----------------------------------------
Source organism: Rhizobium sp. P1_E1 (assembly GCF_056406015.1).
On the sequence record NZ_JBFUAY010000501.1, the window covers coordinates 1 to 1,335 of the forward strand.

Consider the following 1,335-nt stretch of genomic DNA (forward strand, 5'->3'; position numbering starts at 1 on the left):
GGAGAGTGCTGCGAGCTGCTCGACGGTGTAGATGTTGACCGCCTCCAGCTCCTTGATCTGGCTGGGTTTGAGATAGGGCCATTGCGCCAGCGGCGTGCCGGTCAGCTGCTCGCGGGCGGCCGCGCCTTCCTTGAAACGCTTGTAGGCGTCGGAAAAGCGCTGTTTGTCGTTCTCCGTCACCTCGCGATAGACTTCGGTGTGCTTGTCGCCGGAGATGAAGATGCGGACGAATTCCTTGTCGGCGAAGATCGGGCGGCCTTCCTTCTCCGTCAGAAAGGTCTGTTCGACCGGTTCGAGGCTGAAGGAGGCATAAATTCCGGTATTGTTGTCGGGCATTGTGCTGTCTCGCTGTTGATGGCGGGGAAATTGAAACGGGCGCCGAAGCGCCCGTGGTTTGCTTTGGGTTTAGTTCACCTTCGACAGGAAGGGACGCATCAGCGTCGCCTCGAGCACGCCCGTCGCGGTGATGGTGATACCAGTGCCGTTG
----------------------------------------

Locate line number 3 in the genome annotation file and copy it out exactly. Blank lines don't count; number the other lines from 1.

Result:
Consider the following 1,335-nt stretch of genomic DNA (forward strand, 5'->3'; position numbering starts at 1 on the left):